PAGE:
God declares of his choice of Israel as his earthly kingdom with his ruling city at Mt. Zion. God states that he chose Zion from all the places on earth as his earthly habitat, thus making all enemies of Zion, God’s personal enemies while friends of Zion and Judah are friends of God. He also states that he shall use his Kingdom in Israel to subdue the enemies until they are humbled. This represents the belief that God’s Judean kingdom will rule forever and have dominion over all the other nations that are enemies of Judah. The kingdom is blessed and thus friends of the kingdom are blessed through it while its enemies will be defeated and diminished through it.

YHWH was considered the provider and sole protector of the Judean Monarch.It was God who fought battles for the kingdom of Judah, under all the kingdoms that tried to conquer it.it was YHWH who defeated the Assyrians under King Hezekiah, confusing their troops and leading them to Libnah. Apart from their military strength, the Judean Monarch also put their belief and trust in God as their fortress and rock under which no harm could reach the kingdom. The only condition that guaranteed their protection was that they had to keep his statutes and be righteous in their conduct.All the anointed kings who ruled justly and in righteousness were assured of victory and a good reign protected from all enemies. God always empowered kings who worshipped and believed in him. He gave them power and strength to annihilate his enemies and the enemies of Judah, regardless of the size of their armies. Kings who worshipped foreign gods and practiced idolatry were to be challenged and defeated in all their plans. Psalms 110 declares that the Judean Kingdom will rule for eternity subduing all the earth. This means the later kingdom established by God through his son Jesus of the tribe of Judah, whose kingdom shall rule forever (Mowinkel 1962, 2).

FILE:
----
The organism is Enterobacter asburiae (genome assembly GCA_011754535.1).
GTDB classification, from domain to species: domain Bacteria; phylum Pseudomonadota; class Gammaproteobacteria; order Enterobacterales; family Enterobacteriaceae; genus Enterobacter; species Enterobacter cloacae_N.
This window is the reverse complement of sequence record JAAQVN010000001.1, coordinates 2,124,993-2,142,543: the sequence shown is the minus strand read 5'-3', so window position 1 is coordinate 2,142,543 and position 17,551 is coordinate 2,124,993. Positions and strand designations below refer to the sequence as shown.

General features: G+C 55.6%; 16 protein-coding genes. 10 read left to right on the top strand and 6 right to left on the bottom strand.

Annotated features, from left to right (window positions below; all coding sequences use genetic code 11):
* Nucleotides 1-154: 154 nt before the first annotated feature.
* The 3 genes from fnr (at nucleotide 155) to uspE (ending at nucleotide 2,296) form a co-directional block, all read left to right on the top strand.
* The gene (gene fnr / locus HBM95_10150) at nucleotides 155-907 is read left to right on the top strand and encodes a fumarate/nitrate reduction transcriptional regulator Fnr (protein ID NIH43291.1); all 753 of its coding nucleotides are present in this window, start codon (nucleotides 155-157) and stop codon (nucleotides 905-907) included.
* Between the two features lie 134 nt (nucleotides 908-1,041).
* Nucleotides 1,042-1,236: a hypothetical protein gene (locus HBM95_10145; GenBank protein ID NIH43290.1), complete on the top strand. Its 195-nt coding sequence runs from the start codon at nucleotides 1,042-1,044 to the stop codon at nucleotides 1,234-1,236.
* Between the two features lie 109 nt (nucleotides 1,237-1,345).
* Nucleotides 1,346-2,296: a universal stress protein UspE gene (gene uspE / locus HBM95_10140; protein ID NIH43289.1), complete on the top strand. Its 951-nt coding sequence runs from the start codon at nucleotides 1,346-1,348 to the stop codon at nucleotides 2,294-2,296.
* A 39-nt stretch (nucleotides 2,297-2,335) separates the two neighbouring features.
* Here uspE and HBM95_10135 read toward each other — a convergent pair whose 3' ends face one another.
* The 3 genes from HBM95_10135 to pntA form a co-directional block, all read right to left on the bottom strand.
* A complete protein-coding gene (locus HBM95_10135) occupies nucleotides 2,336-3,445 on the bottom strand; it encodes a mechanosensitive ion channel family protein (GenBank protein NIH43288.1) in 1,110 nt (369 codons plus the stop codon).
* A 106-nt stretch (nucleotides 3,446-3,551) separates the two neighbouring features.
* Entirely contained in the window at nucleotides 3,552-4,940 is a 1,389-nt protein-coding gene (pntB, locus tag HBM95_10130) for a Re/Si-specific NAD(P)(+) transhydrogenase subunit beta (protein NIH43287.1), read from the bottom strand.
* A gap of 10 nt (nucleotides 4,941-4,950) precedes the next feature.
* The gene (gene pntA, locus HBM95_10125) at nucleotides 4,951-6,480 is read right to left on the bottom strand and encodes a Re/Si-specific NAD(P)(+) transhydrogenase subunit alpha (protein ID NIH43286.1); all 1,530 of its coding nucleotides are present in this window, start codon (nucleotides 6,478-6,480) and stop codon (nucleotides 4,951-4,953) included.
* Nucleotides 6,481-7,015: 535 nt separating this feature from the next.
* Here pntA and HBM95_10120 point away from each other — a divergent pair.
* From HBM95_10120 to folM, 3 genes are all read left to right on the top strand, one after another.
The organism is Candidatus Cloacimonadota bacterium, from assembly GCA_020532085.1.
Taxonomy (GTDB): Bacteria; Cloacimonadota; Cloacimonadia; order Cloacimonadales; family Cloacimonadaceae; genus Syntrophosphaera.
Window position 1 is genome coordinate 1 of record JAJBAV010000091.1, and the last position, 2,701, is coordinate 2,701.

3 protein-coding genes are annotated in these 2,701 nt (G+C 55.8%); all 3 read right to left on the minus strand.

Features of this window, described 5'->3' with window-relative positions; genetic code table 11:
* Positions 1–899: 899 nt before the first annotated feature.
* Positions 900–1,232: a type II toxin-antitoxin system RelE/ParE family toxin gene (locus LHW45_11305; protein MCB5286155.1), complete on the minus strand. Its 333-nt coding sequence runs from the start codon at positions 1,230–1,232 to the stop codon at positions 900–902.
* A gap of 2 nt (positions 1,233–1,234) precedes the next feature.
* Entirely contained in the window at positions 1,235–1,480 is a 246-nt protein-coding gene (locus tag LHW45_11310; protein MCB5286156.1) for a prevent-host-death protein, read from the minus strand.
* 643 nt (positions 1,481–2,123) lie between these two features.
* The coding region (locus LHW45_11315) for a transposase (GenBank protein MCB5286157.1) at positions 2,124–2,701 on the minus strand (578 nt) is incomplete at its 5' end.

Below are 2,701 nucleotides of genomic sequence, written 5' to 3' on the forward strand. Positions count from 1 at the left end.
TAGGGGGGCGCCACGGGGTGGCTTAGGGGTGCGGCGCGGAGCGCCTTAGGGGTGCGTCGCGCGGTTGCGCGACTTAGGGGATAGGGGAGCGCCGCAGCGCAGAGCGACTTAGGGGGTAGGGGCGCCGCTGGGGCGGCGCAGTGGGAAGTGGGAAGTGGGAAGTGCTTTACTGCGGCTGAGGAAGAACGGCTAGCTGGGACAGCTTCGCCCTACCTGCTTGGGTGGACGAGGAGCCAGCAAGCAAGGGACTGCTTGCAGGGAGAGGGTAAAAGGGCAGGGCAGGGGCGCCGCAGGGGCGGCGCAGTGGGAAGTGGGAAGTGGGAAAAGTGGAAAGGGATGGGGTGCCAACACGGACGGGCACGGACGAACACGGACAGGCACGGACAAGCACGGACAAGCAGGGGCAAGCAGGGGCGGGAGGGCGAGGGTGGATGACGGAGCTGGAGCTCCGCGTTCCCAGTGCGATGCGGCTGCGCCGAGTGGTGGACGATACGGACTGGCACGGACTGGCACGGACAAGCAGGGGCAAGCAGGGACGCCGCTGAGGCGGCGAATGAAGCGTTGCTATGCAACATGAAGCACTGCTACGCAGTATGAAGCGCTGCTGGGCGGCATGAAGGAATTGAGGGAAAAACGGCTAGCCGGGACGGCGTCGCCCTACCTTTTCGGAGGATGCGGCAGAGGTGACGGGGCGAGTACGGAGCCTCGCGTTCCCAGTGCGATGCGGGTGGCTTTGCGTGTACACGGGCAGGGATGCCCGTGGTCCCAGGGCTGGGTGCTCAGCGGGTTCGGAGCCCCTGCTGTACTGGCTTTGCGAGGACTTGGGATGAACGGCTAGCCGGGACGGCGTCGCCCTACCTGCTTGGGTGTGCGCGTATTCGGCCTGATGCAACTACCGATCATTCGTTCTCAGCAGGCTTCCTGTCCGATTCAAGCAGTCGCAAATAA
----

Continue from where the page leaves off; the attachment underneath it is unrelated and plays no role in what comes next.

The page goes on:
Psalms describes the start and end of the Judean Monarch. From David to Zedekiah the last king, all the kings come from the tribe of Judah, family of Jesse and the Davidic lineage. God declares that he has established his kingdom in Mt. Zion which represents the Judean Monarch. From the Psalms 132 God declares that he has anointed the Davidic line to act as the earthly representatives of his royal kingdom until the end of times. This meant that the Judean Monarch was a true monarchy with the only people who could be kings being direct descendants of David, in order to fulfill God’s promise that the Davidic line will rule forever as his anointed lineage.

The appointed princes generally took over the kingship after the death of the king. Each king appointed a successor to prevent instances of conflict for the throne among his children. As the appointed of God, just and righteous kings were assured of God’s support in their reign by defeating their enemies and blessing their initiatives. Kings who went against the Lord were isolated and faced challenges and defeat from all sides from their tributes, neighboring kingdoms, droughts and famines. The king was the custodian of the Judeans in terms of security, religion, and development. The king therefore determined what the people worshipped and their relation with Yahweh. Evil kings made the monarch suffer while righteous kings blessed the monarch. With God as their protector and fortress, righteous kings were able to face stronger opposition from enemies such as Aram, Egypt and Assyria since God fought on their side (Bridge 2009, 360-378).

Psalms 110 states of the fact that God will fulfill his covenant with David where he shall establish an everlasting kingdom. A descendant of David from the lineage of Melchizedek (a messianic priest with no birth roots who Abraham paid a tithe and the first King of Jerusalem) was to take over the reign of Mt. Zion, freeing the Jews and all righteous from captivity and rule of evil. This represents of the belief of Babylonian captives that the Judean Monarch did not end with the fall of Jerusalem, but rather that God would send a messiah from the lineage of David who would establish an eternal kingdom and fetch all Jews from all the four corners of the earth. The messiah can be understood to be Jesus, who according to Psalms 2 will rule the earth for eternity after obliterating the enemies of God’s people.